The King and I plays at Princess Theatre, Melbourne, until 17 August 2014

Photos: #1, #5: Oliver Toth, all others: Brian Geach

This review published on Theatre People 13 June 2014

Categories: Music Theatre, Reviews

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20 replies »

  1. “Without wishing to sound sexist or judgemental in any way”
    That you’ve written this illustrates that you are sounding that way, and you know it. For the record, Jenny Liu is about 5 feet tall, and an Australian size 6. To imply that this is not “petite” because you don’t think an innocent female character can have breasts, is precisely both sexist and judgemental.

    • Jenny Liu is absolutely gorgeous. I was concerned with the fact that she was presented in a way that did not quite suit the role of Tuptim.
      I have no immediate defence to sounding sexist, but it would be my clear intention to comment on a male performer if they were cast or presented in a way that was somehow not in line with the original intention of a show.
      Ideally, talent should rank above all criteria, but I believe there is a place for commenting on casting/presentation as part of a review. It is certainly never meant to be personal

    • Thanks very much Ash. Honoured to sit next to you on opening night.
      And thrilled for Melbourne with the way these theatres are all lighting up with hit shows. One more to come in early July. See you there!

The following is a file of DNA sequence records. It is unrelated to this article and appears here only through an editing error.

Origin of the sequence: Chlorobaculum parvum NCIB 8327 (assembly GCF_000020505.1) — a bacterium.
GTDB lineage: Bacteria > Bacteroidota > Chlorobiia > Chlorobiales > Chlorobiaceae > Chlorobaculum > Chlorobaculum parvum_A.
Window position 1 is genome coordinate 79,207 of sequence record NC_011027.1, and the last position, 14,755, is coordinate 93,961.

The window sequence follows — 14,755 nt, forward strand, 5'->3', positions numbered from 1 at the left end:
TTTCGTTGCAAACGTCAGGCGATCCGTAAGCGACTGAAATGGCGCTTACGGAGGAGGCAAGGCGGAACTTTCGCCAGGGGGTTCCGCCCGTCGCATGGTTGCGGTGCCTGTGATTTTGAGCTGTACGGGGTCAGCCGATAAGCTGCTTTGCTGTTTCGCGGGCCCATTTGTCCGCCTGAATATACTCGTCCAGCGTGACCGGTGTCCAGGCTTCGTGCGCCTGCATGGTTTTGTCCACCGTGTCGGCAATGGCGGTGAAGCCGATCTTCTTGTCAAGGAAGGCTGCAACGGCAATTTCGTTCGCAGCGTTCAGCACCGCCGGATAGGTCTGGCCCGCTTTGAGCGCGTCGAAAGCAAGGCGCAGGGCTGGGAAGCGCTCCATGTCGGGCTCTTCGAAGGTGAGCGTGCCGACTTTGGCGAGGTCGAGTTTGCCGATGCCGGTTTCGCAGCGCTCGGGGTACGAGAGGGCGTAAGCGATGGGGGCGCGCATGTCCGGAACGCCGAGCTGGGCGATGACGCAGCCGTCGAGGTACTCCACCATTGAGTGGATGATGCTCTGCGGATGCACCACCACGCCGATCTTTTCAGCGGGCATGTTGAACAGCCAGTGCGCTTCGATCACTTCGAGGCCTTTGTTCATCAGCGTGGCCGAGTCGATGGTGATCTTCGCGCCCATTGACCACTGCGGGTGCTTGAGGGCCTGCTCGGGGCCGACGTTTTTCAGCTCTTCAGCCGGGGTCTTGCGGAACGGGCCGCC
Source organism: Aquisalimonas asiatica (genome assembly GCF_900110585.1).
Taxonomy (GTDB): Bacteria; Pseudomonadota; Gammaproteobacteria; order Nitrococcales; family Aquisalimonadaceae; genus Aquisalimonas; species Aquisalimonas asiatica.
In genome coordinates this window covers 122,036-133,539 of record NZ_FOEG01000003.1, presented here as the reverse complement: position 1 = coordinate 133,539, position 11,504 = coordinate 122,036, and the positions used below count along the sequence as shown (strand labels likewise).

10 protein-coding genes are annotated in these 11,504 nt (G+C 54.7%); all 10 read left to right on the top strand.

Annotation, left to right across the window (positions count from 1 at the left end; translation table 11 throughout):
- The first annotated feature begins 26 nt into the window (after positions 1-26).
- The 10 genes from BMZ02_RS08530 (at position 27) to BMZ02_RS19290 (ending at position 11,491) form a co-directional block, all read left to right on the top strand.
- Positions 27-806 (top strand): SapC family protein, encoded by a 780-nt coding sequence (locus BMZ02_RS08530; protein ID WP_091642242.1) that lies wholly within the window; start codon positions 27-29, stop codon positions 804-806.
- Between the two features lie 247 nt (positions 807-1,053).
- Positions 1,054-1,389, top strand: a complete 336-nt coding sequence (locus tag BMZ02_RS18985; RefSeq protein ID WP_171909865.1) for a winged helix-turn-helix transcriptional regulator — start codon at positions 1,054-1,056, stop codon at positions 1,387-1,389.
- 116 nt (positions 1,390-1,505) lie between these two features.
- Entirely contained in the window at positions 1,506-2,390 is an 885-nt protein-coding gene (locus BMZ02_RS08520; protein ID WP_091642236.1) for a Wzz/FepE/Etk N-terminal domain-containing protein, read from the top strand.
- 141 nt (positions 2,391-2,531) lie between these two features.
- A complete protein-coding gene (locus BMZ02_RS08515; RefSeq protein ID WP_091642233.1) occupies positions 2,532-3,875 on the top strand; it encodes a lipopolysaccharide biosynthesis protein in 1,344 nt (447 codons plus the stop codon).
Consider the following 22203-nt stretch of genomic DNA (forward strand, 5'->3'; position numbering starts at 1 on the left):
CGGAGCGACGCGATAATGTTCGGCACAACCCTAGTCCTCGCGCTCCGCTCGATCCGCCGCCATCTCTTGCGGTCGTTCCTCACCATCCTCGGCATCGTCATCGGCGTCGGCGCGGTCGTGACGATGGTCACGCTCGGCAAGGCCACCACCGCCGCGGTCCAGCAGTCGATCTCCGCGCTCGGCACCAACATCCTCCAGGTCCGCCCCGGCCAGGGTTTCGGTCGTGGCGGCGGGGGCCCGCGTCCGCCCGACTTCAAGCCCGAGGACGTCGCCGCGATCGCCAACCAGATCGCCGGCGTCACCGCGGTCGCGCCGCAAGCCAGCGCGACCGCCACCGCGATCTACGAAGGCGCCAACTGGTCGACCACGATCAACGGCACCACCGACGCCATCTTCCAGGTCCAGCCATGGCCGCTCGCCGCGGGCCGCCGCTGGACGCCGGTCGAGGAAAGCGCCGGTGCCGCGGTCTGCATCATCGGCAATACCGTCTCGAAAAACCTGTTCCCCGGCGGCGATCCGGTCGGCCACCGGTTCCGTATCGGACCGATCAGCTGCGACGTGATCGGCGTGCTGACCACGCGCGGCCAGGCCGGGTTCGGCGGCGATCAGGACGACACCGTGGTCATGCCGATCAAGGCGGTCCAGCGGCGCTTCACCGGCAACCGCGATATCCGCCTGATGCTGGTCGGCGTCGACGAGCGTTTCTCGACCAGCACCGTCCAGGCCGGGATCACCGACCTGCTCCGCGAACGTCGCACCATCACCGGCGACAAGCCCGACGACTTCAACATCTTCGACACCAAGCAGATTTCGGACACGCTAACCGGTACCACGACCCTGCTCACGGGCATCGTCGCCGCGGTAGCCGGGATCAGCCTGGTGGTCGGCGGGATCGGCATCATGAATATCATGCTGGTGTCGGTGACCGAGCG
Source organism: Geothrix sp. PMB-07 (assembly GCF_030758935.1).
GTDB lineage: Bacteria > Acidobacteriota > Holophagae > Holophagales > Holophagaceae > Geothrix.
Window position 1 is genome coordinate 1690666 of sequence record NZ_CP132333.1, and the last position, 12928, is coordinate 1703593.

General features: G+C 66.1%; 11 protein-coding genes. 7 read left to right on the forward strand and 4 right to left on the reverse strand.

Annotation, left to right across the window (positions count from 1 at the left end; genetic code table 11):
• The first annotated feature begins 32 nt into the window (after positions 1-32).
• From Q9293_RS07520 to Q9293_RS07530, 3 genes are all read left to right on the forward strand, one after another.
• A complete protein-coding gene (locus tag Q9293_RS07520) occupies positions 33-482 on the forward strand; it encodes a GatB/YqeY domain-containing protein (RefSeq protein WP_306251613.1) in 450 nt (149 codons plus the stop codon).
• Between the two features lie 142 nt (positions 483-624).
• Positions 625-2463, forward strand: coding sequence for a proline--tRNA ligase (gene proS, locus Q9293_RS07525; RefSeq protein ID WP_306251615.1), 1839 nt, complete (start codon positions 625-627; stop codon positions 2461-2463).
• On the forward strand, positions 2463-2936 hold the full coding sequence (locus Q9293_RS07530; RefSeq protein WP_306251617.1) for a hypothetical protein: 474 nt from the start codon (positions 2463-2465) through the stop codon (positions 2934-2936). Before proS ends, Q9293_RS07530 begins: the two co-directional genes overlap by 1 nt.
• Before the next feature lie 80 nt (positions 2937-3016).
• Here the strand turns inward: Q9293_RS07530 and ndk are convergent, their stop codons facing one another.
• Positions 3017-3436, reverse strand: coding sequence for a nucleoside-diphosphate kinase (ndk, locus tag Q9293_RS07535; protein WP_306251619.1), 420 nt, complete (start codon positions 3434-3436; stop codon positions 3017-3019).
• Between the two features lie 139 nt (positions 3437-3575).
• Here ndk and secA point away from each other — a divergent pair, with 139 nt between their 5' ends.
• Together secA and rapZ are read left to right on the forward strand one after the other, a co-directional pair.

2. saw it yesterday. It was dreadful .The 2 main characters were weak …I know we have a lot of talented singers here , how about giving them a go ..was more like a local theatre production

    • Sorry to hear you didn’t enjoy it Susie.
      I think I would call Lisa McCune a local singer though. And I am not an amateur company would be able to mount such a lavish staging.
      It will be interesting, though, to see how lavish the new Broadway production of King & I is next year in comparison. Don’t think we will ever see it in Australia though.
      You might like Les Mis more – excellent new production and a full cast of up and coming Australian talent.

      • yes it was very lavish but still amateurish. Lisa is a local singer but was not a strong voice .As for Lou …..very flat .These large productions insist on using “big names” to get in the crowds but I believe the people would go to them irrespective of who was in them .We don’t get that many stage production so give others a go. Use anyone who has a great voice and can act not just because they are known.
        I saw Les Mis in London in 2012. All were amazing, If our version is half as good it will be great.

      • I am certainly in favour of using local singers in all productions. It is very disappointing that the lead male role in ‘Once’ has been given to an English import. There are surely many Australian actors who could have played that role.